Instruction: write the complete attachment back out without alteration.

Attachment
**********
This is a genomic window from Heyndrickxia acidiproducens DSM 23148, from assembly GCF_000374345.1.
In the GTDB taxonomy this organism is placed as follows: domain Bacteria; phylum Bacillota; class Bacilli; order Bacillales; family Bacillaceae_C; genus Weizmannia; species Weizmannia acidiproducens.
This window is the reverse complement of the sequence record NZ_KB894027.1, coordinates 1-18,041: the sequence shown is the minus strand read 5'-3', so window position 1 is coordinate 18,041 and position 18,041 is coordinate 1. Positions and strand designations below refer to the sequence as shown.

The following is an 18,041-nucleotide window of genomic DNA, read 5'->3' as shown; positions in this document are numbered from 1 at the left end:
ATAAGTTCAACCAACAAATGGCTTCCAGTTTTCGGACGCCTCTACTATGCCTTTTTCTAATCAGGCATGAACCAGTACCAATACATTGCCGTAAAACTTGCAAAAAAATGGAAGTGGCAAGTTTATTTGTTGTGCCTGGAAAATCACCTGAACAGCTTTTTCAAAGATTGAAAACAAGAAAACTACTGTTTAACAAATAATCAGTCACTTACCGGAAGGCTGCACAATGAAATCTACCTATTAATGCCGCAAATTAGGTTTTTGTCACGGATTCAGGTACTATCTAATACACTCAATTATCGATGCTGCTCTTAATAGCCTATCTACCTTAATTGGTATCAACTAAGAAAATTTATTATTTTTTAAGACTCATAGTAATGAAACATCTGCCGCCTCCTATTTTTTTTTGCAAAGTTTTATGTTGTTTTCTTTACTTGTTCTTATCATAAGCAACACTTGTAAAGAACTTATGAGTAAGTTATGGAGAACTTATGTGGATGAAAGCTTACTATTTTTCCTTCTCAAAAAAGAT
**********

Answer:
This is a genomic window from Heyndrickxia acidiproducens DSM 23148, from assembly GCF_000374345.1.
In the GTDB taxonomy this organism is placed as follows: domain Bacteria; phylum Bacillota; class Bacilli; order Bacillales; family Bacillaceae_C; genus Weizmannia; species Weizmannia acidiproducens.
This window is the reverse complement of the sequence record NZ_KB894027.1, coordinates 1-18,041: the sequence shown is the minus strand read 5'-3', so window position 1 is coordinate 18,041 and position 18,041 is coordinate 1. Positions and strand designations below refer to the sequence as shown.

The following is an 18,041-nucleotide window of genomic DNA, read 5'->3' as shown; positions in this document are numbered from 1 at the left end:
ATAAGTTCAACCAACAAATGGCTTCCAGTTTTCGGACGCCTCTACTATGCCTTTTTCTAATCAGGCATGAACCAGTACCAATACATTGCCGTAAAACTTGCAAAAAAATGGAAGTGGCAAGTTTATTTGTTGTGCCTGGAAAATCACCTGAACAGCTTTTTCAAAGATTGAAAACAAGAAAACTACTGTTTAACAAATAATCAGTCACTTACCGGAAGGCTGCACAATGAAATCTACCTATTAATGCCGCAAATTAGGTTTTTGTCACGGATTCAGGTACTATCTAATACACTCAATTATCGATGCTGCTCTTAATAGCCTATCTACCTTAATTGGTATCAACTAAGAAAATTTATTATTTTTTAAGACTCATAGTAATGAAACATCTGCCGCCTCCTATTTTTTTTTGCAAAGTTTTATGTTGTTTTCTTTACTTGTTCTTATCATAAGCAACACTTGTAAAGAACTTATGAGTAAGTTATGGAGAACTTATGTGGATGAAAGCTTACTATTTTTCCTTCTCAAAAAAGAT